Cocoa-operative chocolate is helping change lives
For many of us Fairtrade chocolate is just a delicious sweet treat, but did you know chocolate is actually helping change lives for people in developing countries?
And every time you buy Fairtrade chocolate from us, you’re helping to support farmers, growers and producers create a better and fairer life for themselves and their communities.
Fairtrade means worker’s wages are protected. A set minimum price for trade means that regardless of the rise or fall in the market, farmers and workers will be able to cover production costs. This protection ensures they can have an assured and stable income and plan for their future. Fairtrade is the only certification scheme that offers such a unique minimum price protection for farmers.
We’re proud to have been behind the Fairtrade movement since it began 25 years ago. From tea and coffee, to wool and household gloves, from wine and flowers, to bananas and chocolate - together, we’ve led the way in ethical shopping and stocked an array of Fairtrade products.
Look out for the Fairtrade mark
By making simple shopping choices you can get farmers a better deal. When you buy products with the Fairtrade mark, you support farmers and workers as they work to improve their lives and their communities.
What difference does buying Fairtrade make?
Short answer: a lot.
For shoppers here in the Channel Islands, it may be a case of nothing more than deciding between product varieties, but by choosing Fairtrade it ensures that the farmers across the world are able to make a livelihood for themselves and their families.
It means that a producer can start making a profit, which can help them buy better tools and resources, meaning they reap a bigger crop and can employ and pay workers in their local communities. In turn the local employment rate goes up and local families can afford to pay for their children to go to school.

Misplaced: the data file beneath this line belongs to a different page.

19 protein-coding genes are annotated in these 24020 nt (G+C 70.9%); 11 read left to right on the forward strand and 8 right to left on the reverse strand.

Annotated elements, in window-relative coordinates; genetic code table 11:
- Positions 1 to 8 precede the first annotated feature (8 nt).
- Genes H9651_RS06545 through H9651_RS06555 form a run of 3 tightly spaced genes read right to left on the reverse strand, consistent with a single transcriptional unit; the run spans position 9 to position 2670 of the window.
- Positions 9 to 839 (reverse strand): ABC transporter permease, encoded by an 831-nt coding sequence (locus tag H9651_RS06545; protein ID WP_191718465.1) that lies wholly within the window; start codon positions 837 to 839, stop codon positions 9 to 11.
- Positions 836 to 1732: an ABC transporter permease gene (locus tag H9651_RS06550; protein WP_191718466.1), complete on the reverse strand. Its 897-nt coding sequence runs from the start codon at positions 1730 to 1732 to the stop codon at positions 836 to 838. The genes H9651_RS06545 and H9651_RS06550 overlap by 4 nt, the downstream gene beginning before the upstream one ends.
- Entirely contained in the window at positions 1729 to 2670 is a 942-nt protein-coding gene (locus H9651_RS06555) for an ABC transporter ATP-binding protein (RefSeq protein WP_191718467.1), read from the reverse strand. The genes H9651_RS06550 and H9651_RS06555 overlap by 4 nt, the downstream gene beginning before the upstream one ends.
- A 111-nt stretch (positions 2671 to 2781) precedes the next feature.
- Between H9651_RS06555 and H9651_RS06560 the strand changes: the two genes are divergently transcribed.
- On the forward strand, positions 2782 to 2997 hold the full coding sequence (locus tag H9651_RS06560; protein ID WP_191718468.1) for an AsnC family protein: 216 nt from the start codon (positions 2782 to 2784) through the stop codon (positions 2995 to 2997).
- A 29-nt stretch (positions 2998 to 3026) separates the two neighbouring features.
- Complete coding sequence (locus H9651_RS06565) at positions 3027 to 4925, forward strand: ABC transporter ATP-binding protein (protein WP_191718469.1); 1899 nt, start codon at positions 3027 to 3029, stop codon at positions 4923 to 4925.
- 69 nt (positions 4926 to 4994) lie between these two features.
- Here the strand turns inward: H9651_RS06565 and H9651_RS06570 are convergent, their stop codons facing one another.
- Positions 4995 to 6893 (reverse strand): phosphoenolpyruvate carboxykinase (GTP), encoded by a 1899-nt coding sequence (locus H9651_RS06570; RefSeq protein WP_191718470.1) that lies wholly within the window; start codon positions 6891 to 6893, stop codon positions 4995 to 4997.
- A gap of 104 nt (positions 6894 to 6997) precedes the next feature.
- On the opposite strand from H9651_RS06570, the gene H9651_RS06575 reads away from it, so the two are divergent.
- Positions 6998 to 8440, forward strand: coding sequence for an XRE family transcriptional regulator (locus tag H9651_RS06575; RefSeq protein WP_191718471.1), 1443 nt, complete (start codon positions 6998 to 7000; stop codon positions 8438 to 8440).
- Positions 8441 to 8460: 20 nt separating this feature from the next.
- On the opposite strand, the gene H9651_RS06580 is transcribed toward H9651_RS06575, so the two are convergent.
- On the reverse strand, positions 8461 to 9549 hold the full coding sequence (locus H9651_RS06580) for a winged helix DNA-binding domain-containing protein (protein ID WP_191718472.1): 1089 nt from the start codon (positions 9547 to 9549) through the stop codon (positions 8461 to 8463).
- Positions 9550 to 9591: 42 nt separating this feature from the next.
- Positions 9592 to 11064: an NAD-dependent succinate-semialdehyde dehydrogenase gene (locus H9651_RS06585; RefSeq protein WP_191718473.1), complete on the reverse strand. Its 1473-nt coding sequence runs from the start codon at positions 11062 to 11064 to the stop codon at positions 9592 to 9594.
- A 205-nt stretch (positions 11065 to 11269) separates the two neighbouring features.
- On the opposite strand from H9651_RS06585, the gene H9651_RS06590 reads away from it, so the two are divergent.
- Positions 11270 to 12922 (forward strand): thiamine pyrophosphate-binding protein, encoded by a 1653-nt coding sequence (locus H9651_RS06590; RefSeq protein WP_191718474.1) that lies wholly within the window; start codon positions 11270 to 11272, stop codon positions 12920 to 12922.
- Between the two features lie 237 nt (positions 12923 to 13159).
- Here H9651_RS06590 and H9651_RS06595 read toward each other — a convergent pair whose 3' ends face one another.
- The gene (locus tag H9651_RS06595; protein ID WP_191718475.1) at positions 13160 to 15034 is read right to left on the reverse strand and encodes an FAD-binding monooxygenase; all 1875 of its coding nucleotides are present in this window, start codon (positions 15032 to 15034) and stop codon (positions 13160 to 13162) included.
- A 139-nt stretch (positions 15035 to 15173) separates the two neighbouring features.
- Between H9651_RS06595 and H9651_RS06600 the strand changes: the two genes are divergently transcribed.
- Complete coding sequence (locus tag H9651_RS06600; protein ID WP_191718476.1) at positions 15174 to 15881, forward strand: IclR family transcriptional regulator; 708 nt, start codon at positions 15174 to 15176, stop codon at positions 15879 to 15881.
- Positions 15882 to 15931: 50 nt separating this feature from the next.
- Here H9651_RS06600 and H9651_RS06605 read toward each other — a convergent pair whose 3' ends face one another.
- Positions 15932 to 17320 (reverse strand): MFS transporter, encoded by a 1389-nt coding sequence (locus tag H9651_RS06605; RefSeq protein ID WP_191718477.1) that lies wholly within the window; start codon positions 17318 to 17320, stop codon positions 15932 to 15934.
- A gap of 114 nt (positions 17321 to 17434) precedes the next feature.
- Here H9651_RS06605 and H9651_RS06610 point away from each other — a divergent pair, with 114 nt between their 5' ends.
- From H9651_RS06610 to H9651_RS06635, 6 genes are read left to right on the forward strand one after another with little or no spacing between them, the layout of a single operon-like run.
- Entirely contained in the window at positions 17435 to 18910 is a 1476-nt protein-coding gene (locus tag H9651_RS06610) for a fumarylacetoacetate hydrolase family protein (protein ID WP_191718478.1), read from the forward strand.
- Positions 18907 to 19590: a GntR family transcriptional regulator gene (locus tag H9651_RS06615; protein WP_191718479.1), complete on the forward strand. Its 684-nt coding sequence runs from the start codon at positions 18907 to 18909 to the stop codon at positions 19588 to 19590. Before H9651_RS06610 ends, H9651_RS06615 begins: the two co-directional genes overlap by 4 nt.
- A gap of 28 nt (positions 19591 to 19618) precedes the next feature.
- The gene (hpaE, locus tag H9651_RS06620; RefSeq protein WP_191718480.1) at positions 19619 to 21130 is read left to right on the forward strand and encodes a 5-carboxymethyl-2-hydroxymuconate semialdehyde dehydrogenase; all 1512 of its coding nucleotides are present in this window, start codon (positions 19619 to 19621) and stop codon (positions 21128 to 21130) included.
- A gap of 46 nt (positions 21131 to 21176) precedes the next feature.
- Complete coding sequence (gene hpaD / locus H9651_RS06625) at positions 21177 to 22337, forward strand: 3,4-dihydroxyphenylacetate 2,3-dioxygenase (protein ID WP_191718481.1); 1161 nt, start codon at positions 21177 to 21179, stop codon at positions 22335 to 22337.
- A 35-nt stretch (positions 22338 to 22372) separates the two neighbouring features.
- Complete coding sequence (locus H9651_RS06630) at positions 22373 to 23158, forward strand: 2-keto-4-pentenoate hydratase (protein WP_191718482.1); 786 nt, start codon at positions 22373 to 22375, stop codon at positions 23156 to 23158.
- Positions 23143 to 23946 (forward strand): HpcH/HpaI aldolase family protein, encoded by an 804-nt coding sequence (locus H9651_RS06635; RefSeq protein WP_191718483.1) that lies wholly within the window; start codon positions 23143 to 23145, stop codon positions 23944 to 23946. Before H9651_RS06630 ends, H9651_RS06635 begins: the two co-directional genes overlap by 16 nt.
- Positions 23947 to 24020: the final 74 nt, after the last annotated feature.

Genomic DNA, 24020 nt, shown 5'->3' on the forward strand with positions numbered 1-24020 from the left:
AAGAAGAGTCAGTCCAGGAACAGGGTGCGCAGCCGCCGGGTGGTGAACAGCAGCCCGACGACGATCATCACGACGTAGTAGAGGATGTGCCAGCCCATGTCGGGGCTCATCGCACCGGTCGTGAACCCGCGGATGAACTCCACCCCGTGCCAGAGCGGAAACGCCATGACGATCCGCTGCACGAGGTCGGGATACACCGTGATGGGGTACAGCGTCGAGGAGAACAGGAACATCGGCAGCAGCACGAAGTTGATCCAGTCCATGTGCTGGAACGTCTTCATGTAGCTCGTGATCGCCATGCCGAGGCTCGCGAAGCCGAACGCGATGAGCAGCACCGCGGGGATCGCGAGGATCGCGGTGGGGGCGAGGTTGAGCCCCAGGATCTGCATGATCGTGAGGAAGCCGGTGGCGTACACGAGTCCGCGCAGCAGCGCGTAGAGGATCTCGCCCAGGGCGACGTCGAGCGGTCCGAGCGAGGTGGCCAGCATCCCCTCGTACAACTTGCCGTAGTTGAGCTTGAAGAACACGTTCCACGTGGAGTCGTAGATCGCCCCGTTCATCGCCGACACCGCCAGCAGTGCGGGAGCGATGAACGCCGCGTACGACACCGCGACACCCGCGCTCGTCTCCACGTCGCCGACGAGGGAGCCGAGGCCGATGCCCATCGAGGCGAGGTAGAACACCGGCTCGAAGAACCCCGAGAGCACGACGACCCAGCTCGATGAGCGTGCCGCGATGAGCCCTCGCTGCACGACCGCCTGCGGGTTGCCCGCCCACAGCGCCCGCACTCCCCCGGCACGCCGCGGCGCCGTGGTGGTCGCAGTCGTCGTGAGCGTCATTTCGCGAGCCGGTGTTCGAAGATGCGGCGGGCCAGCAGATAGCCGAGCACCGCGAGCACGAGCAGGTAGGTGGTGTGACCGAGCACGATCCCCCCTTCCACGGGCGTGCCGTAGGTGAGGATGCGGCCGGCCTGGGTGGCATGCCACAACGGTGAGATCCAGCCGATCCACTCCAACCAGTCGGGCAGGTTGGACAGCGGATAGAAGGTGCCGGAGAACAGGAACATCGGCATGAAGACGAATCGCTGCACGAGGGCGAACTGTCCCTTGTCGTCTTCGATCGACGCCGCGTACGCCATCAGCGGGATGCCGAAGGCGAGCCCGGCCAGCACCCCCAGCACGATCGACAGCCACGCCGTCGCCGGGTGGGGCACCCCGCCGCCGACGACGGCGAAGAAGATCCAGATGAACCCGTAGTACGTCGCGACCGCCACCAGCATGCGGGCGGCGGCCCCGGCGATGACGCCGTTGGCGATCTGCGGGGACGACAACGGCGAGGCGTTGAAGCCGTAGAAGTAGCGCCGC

Meet cocoa farmer, Awa Traoré Bambara
Living on the Ivory Coast as part of a farming community, Awa explains how Fairtrade created opportunities which were not always available before for generations like her parents.
She said: ‘My mother was a cashew producer and my father produced cocoa. I was the only girl in a family of eight children. My mother did not have the opportunity to go to school, but the money she earned — as well as her support and encouragement — gave me that opportunity instead.’
From that opportunity, Awa joined the Fairtrade School of Women’s Leadership and enrolled on a 12 month course that taught her business skills, human rights as well as the role of women in the economy. She is now breaking long-held stereotypes in her native African community.
‘Today, at the age of 30, I am the director of our cocoa co-operative, overseeing 2,343 farmers, 90% of whom are men,’ she said.
‘In African society, women are generally marginalised and don’t have access to education. People often say that a woman’s place is at home, looking after their children. They’re expected not to speak out, and to be deferential, so it’s very difficult for them.
‘Today, I have confidence in my abilities, trust my own judgement and tell myself I can do anything.’
The future is very much bright, full of promise – and cocoa – for Awa and her community.
‘I love Fairtrade so much. It is the future for cocoa farmers around the world like me,’ she said.
Help be part of the future of Fairtrade
The Fairtrade Foundation is a charity and rely on donations to continue the work they do.
No matter whether you do something big or small, you can help make a difference.
Here’s some ways how you can help be part of the future for Fairtrade:
1. Fundraise for Fairtrade
Why not hold your own bake sale for friends or colleagues using Fairtrade ingredients?
2. Join the Fairtrade steering groups
3. Choose Fairtrade
The next time you buy a bar of chocolate, a jar of coffee, a bunch of bananas or even a bottle of wine, why not buy the Fairtrade option? It’s one of the easiest and simplest ways that you can support Fairtrade.